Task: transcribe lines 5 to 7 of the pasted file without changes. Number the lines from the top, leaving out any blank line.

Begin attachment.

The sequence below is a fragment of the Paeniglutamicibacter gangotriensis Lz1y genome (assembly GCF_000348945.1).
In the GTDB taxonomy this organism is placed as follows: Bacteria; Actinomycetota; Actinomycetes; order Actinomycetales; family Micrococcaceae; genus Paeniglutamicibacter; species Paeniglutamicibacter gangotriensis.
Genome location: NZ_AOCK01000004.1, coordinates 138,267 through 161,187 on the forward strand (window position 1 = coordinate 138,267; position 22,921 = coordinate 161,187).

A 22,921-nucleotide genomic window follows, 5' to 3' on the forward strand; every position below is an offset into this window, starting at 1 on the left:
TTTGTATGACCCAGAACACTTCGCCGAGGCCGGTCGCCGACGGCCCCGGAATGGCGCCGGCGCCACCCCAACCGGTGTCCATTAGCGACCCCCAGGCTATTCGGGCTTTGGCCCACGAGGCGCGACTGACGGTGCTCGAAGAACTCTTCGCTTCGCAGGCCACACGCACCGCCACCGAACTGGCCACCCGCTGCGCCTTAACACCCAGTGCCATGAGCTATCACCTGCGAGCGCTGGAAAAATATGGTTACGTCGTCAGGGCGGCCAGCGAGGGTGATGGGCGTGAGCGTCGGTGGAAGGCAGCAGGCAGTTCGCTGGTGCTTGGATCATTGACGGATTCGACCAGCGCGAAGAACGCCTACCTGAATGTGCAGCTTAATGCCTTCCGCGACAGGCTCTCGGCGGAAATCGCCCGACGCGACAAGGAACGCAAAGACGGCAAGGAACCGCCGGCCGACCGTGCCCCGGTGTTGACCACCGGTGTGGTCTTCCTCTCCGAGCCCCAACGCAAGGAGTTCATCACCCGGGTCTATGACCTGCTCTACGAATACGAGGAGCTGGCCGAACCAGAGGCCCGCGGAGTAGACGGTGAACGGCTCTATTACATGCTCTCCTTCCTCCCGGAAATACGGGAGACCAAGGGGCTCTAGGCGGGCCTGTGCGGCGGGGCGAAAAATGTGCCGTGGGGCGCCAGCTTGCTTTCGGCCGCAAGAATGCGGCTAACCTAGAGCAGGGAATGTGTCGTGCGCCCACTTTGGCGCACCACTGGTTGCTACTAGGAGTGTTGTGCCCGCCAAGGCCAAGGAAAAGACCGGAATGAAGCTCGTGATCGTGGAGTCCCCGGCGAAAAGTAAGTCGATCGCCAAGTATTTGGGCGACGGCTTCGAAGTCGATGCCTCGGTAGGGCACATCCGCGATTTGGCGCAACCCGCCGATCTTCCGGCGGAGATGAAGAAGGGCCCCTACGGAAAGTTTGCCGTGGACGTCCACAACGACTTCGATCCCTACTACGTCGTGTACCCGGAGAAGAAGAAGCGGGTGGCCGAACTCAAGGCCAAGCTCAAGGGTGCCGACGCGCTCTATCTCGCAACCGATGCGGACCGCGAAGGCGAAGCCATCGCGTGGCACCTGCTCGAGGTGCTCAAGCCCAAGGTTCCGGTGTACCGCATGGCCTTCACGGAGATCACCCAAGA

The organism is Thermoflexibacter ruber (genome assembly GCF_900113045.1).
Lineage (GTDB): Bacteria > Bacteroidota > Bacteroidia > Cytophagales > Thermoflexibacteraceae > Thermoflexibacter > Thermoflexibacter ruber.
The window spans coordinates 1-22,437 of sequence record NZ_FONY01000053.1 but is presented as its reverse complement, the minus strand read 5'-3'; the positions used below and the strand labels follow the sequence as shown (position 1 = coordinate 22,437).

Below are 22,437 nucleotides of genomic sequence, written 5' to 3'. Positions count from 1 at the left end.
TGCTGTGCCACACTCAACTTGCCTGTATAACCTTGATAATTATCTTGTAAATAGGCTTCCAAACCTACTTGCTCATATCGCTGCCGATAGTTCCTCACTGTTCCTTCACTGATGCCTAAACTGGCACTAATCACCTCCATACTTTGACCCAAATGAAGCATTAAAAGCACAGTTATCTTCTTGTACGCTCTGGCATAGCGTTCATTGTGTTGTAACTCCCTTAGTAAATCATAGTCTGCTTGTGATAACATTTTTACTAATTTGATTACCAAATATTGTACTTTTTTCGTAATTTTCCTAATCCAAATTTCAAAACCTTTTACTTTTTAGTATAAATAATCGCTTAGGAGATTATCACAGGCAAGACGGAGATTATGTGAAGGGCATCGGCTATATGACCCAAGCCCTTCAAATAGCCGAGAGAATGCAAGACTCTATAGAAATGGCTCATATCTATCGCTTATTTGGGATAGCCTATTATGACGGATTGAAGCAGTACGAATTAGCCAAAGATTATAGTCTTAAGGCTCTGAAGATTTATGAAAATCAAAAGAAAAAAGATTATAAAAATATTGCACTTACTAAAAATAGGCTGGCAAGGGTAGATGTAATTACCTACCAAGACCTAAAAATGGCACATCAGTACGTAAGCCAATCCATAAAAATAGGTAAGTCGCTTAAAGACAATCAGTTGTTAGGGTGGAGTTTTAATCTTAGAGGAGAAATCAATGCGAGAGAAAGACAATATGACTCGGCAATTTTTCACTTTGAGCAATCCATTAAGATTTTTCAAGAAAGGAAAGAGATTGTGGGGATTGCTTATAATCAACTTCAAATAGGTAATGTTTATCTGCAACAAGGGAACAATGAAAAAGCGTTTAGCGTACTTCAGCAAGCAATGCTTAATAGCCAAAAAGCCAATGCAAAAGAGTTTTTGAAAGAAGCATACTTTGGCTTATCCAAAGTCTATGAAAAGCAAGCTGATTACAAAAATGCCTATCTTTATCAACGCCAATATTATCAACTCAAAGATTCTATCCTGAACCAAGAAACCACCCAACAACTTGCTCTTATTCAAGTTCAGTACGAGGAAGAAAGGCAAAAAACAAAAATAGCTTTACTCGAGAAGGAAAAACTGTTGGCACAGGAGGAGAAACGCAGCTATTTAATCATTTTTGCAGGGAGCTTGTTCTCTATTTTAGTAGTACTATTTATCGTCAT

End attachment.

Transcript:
TTTGTATGACCCAGAACACTTCGCCGAGGCCGGTCGCCGACGGCCCCGGAATGGCGCCGGCGCCACCCCAACCGGTGTCCATTAGCGACCCCCAGGCTATTCGGGCTTTGGCCCACGAGGCGCGACTGACGGTGCTCGAAGAACTCTTCGCTTCGCAGGCCACACGCACCGCCACCGAACTGGCCACCCGCTGCGCCTTAACACCCAGTGCCATGAGCTATCACCTGCGAGCGCTGGAAAAATATGGTTACGTCGTCAGGGCGGCCAGCGAGGGTGATGGGCGTGAGCGTCGGTGGAAGGCAGCAGGCAGTTCGCTGGTGCTTGGATCATTGACGGATTCGACCAGCGCGAAGAACGCCTACCTGAATGTGCAGCTTAATGCCTTCCGCGACAGGCTCTCGGCGGAAATCGCCCGACGCGACAAGGAACGCAAAGACGGCAAGGAACCGCCGGCCGACCGTGCCCCGGTGTTGACCACCGGTGTGGTCTTCCTCTCCGAGCCCCAACGCAAGGAGTTCATCACCCGGGTCTATGACCTGCTCTACGAATACGAGGAGCTGGCCGAACCAGAGGCCCGCGGAGTAGACGGTGAACGGCTCTATTACATGCTCTCCTTCCTCCCGGAAATACGGGAGACCAAGGGGCTCTAGGCGGGCCTGTGCGGCGGGGCGAAAAATGTGCCGTGGGGCGCCAGCTTGCTTTCGGCCGCAAGAATGCGGCTAACCTAGAGCAGGGAATGTGTCGTGCGCCCACTTTGGCGCACCACTGGTTGCTACTAGGAGTGTTGTGCCCGCCAAGGCCAAGGAAAAGACCGGAATGAAGCTCGTGATCGTGGAGTCCCCGGCGAAAAGTAAGTCGATCGCCAAGTATTTGGGCGACGGCTTCGAAGTCGATGCCTCGGTAGGGCACATCCGCGATTTGGCGCAACCCGCCGATCTTCCGGCGGAGATGAAGAAGGGCCCCTACGGAAAGTTTGCCGTGGACGTCCACAACGACTTCGATCCCTACTACGTCGTGTACCCGGAGAAGAAGAAGCGGGTGGCCGAACTCAAGGCCAAGCTCAAGGGTGCCGACGCGCTCTATCTCGCAACCGATGCGGACCGCGAAGGCGAAGCCATCGCGTGGCACCTGCTCGAGGTGCTCAAGCCCAAGGTTCCGGTGTACCGCATGGCCTTCACGGAGATCACCCAAGA

The organism is Thermoflexibacter ruber (genome assembly GCF_900113045.1).
Lineage (GTDB): Bacteria > Bacteroidota > Bacteroidia > Cytophagales > Thermoflexibacteraceae > Thermoflexibacter > Thermoflexibacter ruber.